See also: Lutra and lutră

EsperantoEdit

AdjectiveEdit

lutra (accusative singular lutran, plural lutraj, accusative plural lutrajn)

  1. lutrine

HypernymsEdit

Related termsEdit


LatinEdit

 
lutra (an otter)

Alternative formsEdit

EtymologyEdit

From Proto-Italic *utrā, from Proto-Indo-European *udréh₂, the feminine form of *udrós, from the root *wed-. The source of the initial l- is unclear. It may have arisen by connection with lavō (wash), lupus (wolf) (interpreting otters as "water wolves") or lūdō (play) (referring to the playfulness of otters).

Cognate with Ancient Greek ἔνυδρις (énudris), Sanskrit उद्र (udra), Lithuanian ūdra, English otter, Russian выдра (vydra).

PronunciationEdit

NounEdit

lutra f (genitive lutrae); first declension

  1. an otter
    • c. 77 CE – 79 CE, Pliny the Elder, Naturalis Historia 8.109:
      Eāsdem partēs sibi ipsī Ponticī amputant fibrī perīculō urgente, ob hoc sē petī gnārī; castoreum id vocant medicī. Aliās animal horrendī morsūs arborēs iuxtā flūmina ut ferrō caedit, hominis parte conprehēnsā nōn ante quam frācta concrepuerint ossa morsūs resolvit. Cauda piscium hīs, cētera speciēs lutrae. Utrumque aquāticum, utrīque mollior plūmā pilus.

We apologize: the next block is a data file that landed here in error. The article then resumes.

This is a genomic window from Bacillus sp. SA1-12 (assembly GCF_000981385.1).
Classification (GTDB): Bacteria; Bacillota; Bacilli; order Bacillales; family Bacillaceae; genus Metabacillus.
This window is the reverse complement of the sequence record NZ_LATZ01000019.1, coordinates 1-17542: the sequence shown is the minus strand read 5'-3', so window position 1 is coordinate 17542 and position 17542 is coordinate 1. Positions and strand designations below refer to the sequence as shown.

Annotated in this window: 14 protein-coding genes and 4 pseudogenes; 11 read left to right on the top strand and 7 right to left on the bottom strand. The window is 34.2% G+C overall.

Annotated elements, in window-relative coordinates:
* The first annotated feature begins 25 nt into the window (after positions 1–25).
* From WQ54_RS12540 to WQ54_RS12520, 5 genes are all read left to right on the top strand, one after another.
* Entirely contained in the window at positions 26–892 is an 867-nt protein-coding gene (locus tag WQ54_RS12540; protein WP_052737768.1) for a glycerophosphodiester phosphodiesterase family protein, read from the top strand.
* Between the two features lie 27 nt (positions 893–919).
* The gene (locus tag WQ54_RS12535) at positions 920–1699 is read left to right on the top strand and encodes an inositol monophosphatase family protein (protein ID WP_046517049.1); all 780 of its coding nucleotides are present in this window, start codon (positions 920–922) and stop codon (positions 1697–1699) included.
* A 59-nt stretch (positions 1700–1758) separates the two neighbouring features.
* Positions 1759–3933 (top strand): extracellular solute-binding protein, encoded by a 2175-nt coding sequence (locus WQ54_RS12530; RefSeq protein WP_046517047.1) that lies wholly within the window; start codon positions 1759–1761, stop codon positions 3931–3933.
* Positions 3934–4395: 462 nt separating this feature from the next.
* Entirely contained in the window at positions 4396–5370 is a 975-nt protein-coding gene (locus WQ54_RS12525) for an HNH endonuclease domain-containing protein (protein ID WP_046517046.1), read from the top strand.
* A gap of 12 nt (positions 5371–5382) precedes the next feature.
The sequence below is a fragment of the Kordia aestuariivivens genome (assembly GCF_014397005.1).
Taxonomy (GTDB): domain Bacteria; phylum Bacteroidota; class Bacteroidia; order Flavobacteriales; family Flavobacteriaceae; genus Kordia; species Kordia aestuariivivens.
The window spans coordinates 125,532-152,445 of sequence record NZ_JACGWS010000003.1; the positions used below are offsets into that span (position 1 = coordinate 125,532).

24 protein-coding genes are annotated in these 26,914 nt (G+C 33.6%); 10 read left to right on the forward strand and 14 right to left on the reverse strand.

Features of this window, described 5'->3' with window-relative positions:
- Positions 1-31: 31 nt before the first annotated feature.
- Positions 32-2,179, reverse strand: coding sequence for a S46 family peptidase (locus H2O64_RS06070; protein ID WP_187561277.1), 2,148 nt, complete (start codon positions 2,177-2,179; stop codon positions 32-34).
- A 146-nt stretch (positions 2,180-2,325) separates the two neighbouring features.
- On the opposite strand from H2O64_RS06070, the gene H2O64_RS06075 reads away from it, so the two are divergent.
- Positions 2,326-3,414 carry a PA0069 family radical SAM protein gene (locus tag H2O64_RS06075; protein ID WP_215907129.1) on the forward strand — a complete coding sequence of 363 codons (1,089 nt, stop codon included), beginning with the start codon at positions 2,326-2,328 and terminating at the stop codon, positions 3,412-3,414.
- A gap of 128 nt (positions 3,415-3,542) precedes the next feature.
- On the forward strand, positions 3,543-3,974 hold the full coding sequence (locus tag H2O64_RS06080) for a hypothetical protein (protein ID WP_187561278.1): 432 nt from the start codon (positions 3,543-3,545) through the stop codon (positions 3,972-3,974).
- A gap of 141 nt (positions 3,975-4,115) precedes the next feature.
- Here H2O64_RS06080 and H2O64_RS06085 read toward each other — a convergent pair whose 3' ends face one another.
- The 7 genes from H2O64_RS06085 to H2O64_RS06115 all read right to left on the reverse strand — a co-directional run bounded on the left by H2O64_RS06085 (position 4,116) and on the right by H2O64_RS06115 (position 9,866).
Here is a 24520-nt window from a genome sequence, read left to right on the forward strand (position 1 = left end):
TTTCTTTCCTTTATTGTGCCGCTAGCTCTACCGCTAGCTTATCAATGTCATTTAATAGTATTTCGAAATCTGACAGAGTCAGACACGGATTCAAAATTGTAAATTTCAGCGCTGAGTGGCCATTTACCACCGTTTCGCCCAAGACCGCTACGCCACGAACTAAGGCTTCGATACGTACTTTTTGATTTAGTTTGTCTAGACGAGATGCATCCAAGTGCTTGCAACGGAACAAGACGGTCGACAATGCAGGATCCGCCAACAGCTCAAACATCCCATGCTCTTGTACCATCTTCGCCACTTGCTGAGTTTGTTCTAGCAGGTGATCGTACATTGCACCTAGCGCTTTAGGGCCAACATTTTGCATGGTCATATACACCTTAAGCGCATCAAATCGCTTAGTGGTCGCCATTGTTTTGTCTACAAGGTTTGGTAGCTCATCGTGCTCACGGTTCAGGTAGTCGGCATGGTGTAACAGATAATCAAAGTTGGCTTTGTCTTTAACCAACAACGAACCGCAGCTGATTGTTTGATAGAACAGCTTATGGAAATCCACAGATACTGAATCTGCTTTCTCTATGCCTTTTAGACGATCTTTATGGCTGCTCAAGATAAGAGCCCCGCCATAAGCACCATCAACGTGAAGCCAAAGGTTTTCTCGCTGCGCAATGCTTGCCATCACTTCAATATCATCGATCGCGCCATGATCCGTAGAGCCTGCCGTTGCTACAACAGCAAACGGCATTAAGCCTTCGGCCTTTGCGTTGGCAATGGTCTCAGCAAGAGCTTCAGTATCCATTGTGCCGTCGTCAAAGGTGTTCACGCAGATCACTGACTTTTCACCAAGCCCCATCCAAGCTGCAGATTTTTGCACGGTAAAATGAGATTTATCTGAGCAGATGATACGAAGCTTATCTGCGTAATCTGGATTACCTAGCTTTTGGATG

Pontic beavers cut off their same parts in urgent danger, on account of which they are known to be hunted; doctors call this castor. Other times, the animal with an awesome bite fells trees near rivers as if with iron, they don't let go of their bites when a part of a human is caught until the bones crack broken. These have a fish's tail, the rest of the appearance is of an otter. Both aquatic, the hair of both softer than fluff.

DeclensionEdit

First-declension noun.

Case Singular Plural
Nominative lutra lutrae
Genitive lutrae lutrārum
Dative lutrae lutrīs
Accusative lutram lutrās
Ablative lutrā lutrīs
Vocative lutra lutrae

Derived termsEdit

DescendantsEdit

ReferencesEdit

  • lūtra”, in Charlton T. Lewis and Charles Short (1879) A Latin Dictionary, Oxford: Clarendon Press
  • lutra in Charles du Fresne du Cange’s Glossarium Mediæ et Infimæ Latinitatis (augmented edition with additions by D. P. Carpenterius, Adelungius and others, edited by Léopold Favre, 1883–1887)
  • lutra in Gaffiot, Félix (1934) Dictionnaire illustré latin-français, Hachette

AnagramsEdit


RomanschEdit

Alternative formsEdit

  • ludra (Rumantsch Grischun, Sursilvan, Sutsilvan, Surmiran)

EtymologyEdit

From Latin lutra.

NounEdit

lutra f (plural lutras)

  1. (Puter, Vallader) otter